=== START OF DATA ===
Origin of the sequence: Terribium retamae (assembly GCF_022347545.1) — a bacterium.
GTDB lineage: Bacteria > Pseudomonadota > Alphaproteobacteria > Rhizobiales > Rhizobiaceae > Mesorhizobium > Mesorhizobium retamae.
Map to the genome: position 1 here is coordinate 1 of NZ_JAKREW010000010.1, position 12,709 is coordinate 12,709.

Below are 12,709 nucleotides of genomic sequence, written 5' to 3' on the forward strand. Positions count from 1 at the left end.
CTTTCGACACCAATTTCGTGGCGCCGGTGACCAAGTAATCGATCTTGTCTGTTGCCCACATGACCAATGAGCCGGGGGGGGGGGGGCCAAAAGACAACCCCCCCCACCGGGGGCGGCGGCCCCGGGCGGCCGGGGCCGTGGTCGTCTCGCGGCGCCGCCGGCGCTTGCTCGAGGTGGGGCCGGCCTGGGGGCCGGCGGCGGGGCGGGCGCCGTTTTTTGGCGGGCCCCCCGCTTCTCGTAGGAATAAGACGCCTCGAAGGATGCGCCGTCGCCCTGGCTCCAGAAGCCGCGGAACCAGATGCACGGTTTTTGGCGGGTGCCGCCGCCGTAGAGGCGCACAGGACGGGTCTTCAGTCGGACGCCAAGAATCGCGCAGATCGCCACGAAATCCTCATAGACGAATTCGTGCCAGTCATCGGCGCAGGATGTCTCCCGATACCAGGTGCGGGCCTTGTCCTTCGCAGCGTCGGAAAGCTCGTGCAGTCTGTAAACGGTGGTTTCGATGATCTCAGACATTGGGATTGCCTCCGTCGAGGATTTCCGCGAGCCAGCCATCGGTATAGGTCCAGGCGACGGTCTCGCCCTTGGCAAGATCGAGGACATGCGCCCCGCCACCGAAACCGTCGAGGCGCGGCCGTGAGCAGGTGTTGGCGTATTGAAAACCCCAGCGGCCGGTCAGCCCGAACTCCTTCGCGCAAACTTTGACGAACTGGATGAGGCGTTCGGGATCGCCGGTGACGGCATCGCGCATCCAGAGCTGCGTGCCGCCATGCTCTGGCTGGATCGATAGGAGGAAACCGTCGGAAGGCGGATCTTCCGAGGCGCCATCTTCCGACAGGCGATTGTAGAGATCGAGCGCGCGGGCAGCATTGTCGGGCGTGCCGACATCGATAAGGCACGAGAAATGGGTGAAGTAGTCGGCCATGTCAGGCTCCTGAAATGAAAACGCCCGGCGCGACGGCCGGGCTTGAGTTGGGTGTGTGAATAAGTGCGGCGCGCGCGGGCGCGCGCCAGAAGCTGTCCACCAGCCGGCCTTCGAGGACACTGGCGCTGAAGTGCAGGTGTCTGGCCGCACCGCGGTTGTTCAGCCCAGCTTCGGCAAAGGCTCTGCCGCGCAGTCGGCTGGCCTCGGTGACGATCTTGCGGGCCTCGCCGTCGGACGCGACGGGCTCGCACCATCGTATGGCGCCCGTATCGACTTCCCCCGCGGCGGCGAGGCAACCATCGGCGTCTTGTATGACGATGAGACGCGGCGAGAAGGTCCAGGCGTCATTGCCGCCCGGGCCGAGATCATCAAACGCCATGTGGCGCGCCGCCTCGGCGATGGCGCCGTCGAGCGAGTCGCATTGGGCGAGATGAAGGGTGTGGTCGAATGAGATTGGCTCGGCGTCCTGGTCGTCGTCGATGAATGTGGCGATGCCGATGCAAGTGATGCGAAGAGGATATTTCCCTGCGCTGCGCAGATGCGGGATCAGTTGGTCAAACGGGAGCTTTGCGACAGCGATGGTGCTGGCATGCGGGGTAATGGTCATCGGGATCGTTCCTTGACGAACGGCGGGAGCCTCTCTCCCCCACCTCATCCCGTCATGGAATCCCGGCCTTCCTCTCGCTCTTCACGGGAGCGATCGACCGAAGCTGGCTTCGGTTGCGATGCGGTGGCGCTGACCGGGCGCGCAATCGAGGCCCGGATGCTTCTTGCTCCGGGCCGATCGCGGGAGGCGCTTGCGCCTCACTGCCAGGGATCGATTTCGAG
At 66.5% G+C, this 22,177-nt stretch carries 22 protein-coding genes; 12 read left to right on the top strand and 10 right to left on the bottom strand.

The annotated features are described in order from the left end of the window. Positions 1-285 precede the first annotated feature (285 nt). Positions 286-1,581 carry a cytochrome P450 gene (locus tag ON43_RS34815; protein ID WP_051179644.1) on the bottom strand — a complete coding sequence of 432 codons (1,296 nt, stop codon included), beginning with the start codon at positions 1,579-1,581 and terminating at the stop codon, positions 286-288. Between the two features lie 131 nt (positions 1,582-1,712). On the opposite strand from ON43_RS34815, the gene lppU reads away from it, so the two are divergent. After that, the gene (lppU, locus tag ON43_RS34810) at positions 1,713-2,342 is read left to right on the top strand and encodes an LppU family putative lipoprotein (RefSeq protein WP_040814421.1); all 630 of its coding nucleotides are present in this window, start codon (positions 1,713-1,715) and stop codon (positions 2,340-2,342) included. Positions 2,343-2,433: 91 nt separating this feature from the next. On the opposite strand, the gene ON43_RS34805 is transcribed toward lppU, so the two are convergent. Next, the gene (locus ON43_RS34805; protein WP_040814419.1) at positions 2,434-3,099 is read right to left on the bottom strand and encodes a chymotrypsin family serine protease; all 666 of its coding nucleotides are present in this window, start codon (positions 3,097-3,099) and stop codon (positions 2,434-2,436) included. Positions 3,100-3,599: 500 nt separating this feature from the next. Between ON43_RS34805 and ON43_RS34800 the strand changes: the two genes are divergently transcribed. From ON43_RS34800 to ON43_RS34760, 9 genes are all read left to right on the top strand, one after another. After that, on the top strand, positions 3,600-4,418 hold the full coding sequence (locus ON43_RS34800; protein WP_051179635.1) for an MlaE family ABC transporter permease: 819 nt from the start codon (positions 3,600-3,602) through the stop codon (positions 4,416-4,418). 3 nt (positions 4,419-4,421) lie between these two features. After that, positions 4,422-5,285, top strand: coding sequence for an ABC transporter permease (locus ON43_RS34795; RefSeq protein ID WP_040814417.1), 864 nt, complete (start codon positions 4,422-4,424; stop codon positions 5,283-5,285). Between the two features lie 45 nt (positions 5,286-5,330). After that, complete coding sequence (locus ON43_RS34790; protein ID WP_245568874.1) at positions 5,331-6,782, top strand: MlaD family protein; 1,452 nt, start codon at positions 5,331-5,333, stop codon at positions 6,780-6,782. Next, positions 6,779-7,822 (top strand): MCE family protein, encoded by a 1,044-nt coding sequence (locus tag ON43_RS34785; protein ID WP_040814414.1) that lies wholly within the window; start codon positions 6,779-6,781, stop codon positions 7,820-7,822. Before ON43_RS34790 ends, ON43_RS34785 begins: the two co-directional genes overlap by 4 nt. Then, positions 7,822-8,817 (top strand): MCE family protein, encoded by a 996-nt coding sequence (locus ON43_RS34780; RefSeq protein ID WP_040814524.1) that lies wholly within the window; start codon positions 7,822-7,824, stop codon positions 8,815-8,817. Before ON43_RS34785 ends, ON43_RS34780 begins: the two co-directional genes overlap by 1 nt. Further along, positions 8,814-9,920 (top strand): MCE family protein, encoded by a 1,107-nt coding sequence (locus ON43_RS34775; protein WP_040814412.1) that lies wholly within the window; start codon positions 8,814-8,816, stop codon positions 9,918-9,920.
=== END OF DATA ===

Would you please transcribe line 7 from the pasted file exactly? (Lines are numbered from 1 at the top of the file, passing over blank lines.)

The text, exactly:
The annotated features are described in order from the left end of the window. Positions 1-285 precede the first annotated feature (285 nt). Positions 286-1,581 carry a cytochrome P450 gene (locus tag ON43_RS34815; protein ID WP_051179644.1) on the bottom strand — a complete coding sequence of 432 codons (1,296 nt, stop codon included), beginning with the start codon at positions 1,579-1,581 and terminating at the stop codon, positions 286-288. Between the two features lie 131 nt (positions 1,582-1,712). On the opposite strand from ON43_RS34815, the gene lppU reads away from it, so the two are divergent. After that, the gene (lppU, locus tag ON43_RS34810) at positions 1,713-2,342 is read left to right on the top strand and encodes an LppU family putative lipoprotein (RefSeq protein WP_040814421.1); all 630 of its coding nucleotides are present in this window, start codon (positions 1,713-1,715) and stop codon (positions 2,340-2,342) included. Positions 2,343-2,433: 91 nt separating this feature from the next. On the opposite strand, the gene ON43_RS34805 is transcribed toward lppU, so the two are convergent. Next, the gene (locus ON43_RS34805; protein WP_040814419.1) at positions 2,434-3,099 is read right to left on the bottom strand and encodes a chymotrypsin family serine protease; all 666 of its coding nucleotides are present in this window, start codon (positions 3,097-3,099) and stop codon (positions 2,434-2,436) included. Positions 3,100-3,599: 500 nt separating this feature from the next. Between ON43_RS34805 and ON43_RS34800 the strand changes: the two genes are divergently transcribed. From ON43_RS34800 to ON43_RS34760, 9 genes are all read left to right on the top strand, one after another. After that, on the top strand, positions 3,600-4,418 hold the full coding sequence (locus ON43_RS34800; protein WP_051179635.1) for an MlaE family ABC transporter permease: 819 nt from the start codon (positions 3,600-3,602) through the stop codon (positions 4,416-4,418). 3 nt (positions 4,419-4,421) lie between these two features. After that, positions 4,422-5,285, top strand: coding sequence for an ABC transporter permease (locus ON43_RS34795; RefSeq protein ID WP_040814417.1), 864 nt, complete (start codon positions 4,422-4,424; stop codon positions 5,283-5,285). Between the two features lie 45 nt (positions 5,286-5,330). After that, complete coding sequence (locus ON43_RS34790; protein ID WP_245568874.1) at positions 5,331-6,782, top strand: MlaD family protein; 1,452 nt, start codon at positions 5,331-5,333, stop codon at positions 6,780-6,782. Next, positions 6,779-7,822 (top strand): MCE family protein, encoded by a 1,044-nt coding sequence (locus tag ON43_RS34785; protein ID WP_040814414.1) that lies wholly within the window; start codon positions 6,779-6,781, stop codon positions 7,820-7,822. Before ON43_RS34790 ends, ON43_RS34785 begins: the two co-directional genes overlap by 4 nt. Then, positions 7,822-8,817 (top strand): MCE family protein, encoded by a 996-nt coding sequence (locus ON43_RS34780; RefSeq protein ID WP_040814524.1) that lies wholly within the window; start codon positions 7,822-7,824, stop codon positions 8,815-8,817. Before ON43_RS34785 ends, ON43_RS34780 begins: the two co-directional genes overlap by 1 nt. Further along, positions 8,814-9,920 (top strand): MCE family protein, encoded by a 1,107-nt coding sequence (locus ON43_RS34775; protein WP_040814412.1) that lies wholly within the window; start codon positions 8,814-8,816, stop codon positions 9,918-9,920.